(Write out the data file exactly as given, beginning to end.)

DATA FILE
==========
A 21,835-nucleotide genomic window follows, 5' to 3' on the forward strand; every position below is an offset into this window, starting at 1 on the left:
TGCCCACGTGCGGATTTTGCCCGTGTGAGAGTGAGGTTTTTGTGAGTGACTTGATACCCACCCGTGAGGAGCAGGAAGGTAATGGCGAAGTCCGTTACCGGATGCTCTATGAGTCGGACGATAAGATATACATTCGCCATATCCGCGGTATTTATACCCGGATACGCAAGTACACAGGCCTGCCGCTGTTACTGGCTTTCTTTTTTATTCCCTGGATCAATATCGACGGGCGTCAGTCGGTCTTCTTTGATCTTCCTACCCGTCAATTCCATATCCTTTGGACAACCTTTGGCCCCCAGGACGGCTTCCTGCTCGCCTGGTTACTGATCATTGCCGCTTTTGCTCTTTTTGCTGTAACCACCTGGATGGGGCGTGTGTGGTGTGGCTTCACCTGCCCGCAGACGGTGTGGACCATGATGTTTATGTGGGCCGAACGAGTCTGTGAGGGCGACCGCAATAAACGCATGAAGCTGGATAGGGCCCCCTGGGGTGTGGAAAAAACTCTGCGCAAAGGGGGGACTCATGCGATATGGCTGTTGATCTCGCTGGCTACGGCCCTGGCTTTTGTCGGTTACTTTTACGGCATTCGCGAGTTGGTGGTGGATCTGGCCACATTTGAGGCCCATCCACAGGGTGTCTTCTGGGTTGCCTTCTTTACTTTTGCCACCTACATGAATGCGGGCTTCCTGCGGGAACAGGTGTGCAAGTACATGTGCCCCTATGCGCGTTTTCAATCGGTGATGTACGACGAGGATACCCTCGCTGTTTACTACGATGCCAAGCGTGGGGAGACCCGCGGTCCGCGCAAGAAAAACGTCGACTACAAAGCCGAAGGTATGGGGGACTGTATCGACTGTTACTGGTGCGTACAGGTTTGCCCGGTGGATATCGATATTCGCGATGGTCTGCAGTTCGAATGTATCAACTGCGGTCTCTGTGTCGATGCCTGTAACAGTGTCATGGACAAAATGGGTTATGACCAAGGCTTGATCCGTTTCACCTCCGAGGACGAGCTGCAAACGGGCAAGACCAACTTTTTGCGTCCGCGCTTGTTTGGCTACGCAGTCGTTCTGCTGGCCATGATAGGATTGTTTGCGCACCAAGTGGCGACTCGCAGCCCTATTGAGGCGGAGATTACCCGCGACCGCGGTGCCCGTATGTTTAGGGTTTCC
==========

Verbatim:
A 21,835-nucleotide genomic window follows, 5' to 3' on the forward strand; every position below is an offset into this window, starting at 1 on the left:
TGCCCACGTGCGGATTTTGCCCGTGTGAGAGTGAGGTTTTTGTGAGTGACTTGATACCCACCCGTGAGGAGCAGGAAGGTAATGGCGAAGTCCGTTACCGGATGCTCTATGAGTCGGACGATAAGATATACATTCGCCATATCCGCGGTATTTATACCCGGATACGCAAGTACACAGGCCTGCCGCTGTTACTGGCTTTCTTTTTTATTCCCTGGATCAATATCGACGGGCGTCAGTCGGTCTTCTTTGATCTTCCTACCCGTCAATTCCATATCCTTTGGACAACCTTTGGCCCCCAGGACGGCTTCCTGCTCGCCTGGTTACTGATCATTGCCGCTTTTGCTCTTTTTGCTGTAACCACCTGGATGGGGCGTGTGTGGTGTGGCTTCACCTGCCCGCAGACGGTGTGGACCATGATGTTTATGTGGGCCGAACGAGTCTGTGAGGGCGACCGCAATAAACGCATGAAGCTGGATAGGGCCCCCTGGGGTGTGGAAAAAACTCTGCGCAAAGGGGGGACTCATGCGATATGGCTGTTGATCTCGCTGGCTACGGCCCTGGCTTTTGTCGGTTACTTTTACGGCATTCGCGAGTTGGTGGTGGATCTGGCCACATTTGAGGCCCATCCACAGGGTGTCTTCTGGGTTGCCTTCTTTACTTTTGCCACCTACATGAATGCGGGCTTCCTGCGGGAACAGGTGTGCAAGTACATGTGCCCCTATGCGCGTTTTCAATCGGTGATGTACGACGAGGATACCCTCGCTGTTTACTACGATGCCAAGCGTGGGGAGACCCGCGGTCCGCGCAAGAAAAACGTCGACTACAAAGCCGAAGGTATGGGGGACTGTATCGACTGTTACTGGTGCGTACAGGTTTGCCCGGTGGATATCGATATTCGCGATGGTCTGCAGTTCGAATGTATCAACTGCGGTCTCTGTGTCGATGCCTGTAACAGTGTCATGGACAAAATGGGTTATGACCAAGGCTTGATCCGTTTCACCTCCGAGGACGAGCTGCAAACGGGCAAGACCAACTTTTTGCGTCCGCGCTTGTTTGGCTACGCAGTCGTTCTGCTGGCCATGATAGGATTGTTTGCGCACCAAGTGGCGACTCGCAGCCCTATTGAGGCGGAGATTACCCGCGACCGCGGTGCCCGTATGTTTAGGGTTTCC